Who Pays for What in a Conventional Loan Home Sale in California?

If you’re selling your home to a buyer who is taking out a conventional loan, you’re probably wondering what costs you’re going to have to pay at closing. This post will define some of the most common conventional loan costs that impact California home buyers and sellers and will explain who is responsible for paying each fee.who-pays-what.jpg

Here’s a quick introduction to some common closing costs in California:

  • Escrow Payment:
    An escrow payment includes your buyer’s property taxes and homeowner’s insurance premium. Though these two costs only come due once a year, they are typically lumped in on top of your buyer’s monthly mortgage payment to simplify things and to protect the lender. If a buyer’s annual homeowners insurance premium and property taxes add up to $2,400, their escrow payment will be $200 a month (on top of their mortgage).

  • Title Fee:
    Your buyers will receive the deed to your property at closing. A deed is a piece of legal paperwork stating that the seller transferred legal ownership of the home, known as the title, to the new owners. So what does the fee do? It actually pays to take out a title insurance policy for the buyer’s lender that covers any fees they incur if someone files a claim against the property. This could happen if the prior owner’s failure to pay property taxes, contractors claim they weren’t paid for work done on the home prior to closing or an ex-spouse claims the seller didn’t have the right to sell. Should any of these issues arise, the lender will have to mitigate the situation and their title insurance will cover any fees they incur. 

  • County Transfer Taxes:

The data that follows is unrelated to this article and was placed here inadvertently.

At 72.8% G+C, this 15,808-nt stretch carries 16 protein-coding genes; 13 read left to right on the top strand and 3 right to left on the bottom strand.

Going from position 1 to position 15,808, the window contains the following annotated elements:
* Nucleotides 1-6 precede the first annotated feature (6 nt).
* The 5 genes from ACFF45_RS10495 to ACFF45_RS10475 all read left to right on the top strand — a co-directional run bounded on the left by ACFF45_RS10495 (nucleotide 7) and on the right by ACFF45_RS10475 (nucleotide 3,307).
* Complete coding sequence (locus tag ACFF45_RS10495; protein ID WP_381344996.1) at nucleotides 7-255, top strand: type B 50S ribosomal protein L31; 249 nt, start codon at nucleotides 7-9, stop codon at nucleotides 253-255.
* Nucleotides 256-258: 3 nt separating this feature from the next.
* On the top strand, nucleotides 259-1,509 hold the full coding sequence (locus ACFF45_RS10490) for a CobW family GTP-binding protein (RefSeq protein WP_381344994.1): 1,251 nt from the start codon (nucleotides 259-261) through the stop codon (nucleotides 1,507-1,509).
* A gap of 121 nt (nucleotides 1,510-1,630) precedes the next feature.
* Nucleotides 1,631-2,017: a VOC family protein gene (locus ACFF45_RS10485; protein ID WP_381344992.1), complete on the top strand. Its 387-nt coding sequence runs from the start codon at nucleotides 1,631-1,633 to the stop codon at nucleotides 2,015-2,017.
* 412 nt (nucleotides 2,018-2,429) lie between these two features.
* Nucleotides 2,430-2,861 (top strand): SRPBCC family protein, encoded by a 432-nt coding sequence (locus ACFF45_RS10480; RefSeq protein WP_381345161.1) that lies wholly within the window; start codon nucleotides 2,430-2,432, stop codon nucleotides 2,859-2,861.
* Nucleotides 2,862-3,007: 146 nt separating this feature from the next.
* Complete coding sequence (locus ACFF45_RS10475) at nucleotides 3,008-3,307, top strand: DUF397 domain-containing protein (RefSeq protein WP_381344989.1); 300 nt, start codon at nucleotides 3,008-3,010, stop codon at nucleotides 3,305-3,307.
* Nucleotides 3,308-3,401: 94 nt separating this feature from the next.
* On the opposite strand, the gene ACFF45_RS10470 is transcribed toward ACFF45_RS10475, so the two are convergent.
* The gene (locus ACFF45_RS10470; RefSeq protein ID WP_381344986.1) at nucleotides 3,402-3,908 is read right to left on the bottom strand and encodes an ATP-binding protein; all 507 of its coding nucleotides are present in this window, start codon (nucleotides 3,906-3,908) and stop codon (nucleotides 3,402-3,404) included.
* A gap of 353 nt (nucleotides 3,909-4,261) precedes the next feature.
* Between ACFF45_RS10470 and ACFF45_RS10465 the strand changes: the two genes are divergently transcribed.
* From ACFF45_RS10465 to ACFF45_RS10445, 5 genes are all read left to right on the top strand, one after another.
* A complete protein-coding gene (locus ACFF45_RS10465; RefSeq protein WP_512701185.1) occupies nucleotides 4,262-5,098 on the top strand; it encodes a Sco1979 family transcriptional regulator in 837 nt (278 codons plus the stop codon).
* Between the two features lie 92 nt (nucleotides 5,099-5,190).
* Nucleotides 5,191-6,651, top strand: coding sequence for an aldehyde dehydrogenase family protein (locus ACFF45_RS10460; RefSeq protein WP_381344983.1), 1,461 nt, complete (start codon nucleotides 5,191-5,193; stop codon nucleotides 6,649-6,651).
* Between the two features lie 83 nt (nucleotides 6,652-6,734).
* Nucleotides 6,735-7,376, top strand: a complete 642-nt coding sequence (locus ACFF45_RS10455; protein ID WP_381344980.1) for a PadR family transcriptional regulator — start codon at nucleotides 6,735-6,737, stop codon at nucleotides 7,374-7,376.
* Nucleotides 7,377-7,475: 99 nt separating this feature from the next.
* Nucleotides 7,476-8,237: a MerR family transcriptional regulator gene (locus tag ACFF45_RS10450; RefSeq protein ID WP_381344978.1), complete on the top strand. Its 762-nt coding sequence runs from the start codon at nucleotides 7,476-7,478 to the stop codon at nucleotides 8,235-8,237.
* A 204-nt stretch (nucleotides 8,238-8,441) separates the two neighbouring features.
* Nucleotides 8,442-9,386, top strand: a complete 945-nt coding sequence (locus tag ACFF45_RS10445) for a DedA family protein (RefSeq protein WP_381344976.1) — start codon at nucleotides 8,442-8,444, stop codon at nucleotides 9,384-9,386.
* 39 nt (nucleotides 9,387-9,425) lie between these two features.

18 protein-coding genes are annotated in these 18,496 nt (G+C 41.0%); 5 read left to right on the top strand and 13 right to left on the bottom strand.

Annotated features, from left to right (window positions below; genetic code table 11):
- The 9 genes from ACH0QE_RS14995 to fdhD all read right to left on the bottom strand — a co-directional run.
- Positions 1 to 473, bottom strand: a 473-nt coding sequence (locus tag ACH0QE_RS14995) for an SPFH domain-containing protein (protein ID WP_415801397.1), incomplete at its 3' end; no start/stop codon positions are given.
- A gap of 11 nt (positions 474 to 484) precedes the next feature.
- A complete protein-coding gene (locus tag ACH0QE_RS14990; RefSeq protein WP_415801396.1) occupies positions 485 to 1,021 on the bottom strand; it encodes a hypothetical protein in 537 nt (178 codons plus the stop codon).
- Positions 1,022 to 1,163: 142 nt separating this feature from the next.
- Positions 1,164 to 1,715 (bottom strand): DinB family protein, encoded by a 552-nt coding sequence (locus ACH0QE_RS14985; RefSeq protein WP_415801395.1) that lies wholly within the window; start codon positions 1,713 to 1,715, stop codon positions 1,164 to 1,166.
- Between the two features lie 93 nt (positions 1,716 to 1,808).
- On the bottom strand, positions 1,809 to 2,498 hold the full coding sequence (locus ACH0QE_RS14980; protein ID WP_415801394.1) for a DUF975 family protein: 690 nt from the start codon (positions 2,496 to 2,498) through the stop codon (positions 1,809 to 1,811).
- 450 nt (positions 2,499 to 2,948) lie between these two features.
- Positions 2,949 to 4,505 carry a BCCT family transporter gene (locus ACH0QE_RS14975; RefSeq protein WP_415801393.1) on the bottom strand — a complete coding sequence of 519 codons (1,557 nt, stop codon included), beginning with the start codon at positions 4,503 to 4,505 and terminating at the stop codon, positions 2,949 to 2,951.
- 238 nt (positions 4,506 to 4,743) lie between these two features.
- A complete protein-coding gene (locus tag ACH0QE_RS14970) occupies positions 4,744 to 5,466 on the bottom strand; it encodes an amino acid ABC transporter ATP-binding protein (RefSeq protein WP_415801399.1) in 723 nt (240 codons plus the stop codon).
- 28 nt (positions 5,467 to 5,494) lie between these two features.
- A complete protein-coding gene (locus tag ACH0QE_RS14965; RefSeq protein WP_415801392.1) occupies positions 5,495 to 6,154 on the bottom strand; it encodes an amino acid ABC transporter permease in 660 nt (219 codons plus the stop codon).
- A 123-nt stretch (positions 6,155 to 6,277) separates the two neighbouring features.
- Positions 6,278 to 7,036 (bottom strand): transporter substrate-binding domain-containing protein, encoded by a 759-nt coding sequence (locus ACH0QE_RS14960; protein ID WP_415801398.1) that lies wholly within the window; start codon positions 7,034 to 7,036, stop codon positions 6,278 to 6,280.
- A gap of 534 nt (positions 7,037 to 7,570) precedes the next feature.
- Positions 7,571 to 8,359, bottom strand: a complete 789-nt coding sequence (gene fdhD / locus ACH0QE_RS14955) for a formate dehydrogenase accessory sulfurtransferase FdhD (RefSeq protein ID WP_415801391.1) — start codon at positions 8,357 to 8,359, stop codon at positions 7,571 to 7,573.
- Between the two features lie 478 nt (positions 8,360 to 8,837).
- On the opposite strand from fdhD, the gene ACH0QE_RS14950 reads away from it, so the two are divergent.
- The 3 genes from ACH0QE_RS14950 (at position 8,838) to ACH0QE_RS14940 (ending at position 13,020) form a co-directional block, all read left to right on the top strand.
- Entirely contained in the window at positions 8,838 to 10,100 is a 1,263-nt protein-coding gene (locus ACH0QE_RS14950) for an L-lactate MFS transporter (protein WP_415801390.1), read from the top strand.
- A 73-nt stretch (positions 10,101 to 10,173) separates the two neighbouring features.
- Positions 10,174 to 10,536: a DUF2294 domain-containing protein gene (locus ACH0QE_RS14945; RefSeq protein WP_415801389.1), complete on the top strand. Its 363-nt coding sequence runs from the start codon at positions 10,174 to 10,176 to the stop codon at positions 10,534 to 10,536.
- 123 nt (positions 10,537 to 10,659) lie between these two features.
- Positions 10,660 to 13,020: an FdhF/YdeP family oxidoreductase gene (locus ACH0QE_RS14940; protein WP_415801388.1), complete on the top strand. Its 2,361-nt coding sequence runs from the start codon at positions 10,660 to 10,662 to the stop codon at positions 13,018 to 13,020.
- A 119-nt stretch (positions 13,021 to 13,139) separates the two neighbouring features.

Counties often charge property taxes and a change fee that covers the cost of transferring ownership and tax responsibilities to a new owner. The base transfer tax in California is $1.10 for every $1,000 of the home’s value.

  • City Transfer Tax:
    Similar to the county transfer tax, this fee is charged to cover the process of transferring ownership and tax responsibilities to a new homeowner. It’s is only applicable in certain cities and the amount varies quite significantly. Also similar to the county tranfer tax, this fee is calculated as a percentage of the total cost of the home.

Who Pays These Closing Costs?

As mentioned above, costs vary by county and in some cases, by city. That being the case, here’s an example of who pays what in Sonoma County, California:

  • The buyer pays the escrow and title fee.
  • The seller pays the county tax transfer fee.
  • The seller also pays city tax transfer fees if they reside in Petaluma or Santa Rosa.

Wondering who pays what in your area? This handy chart shows who pays what fees in various California counties. If you have questions about fees in your area, ask us


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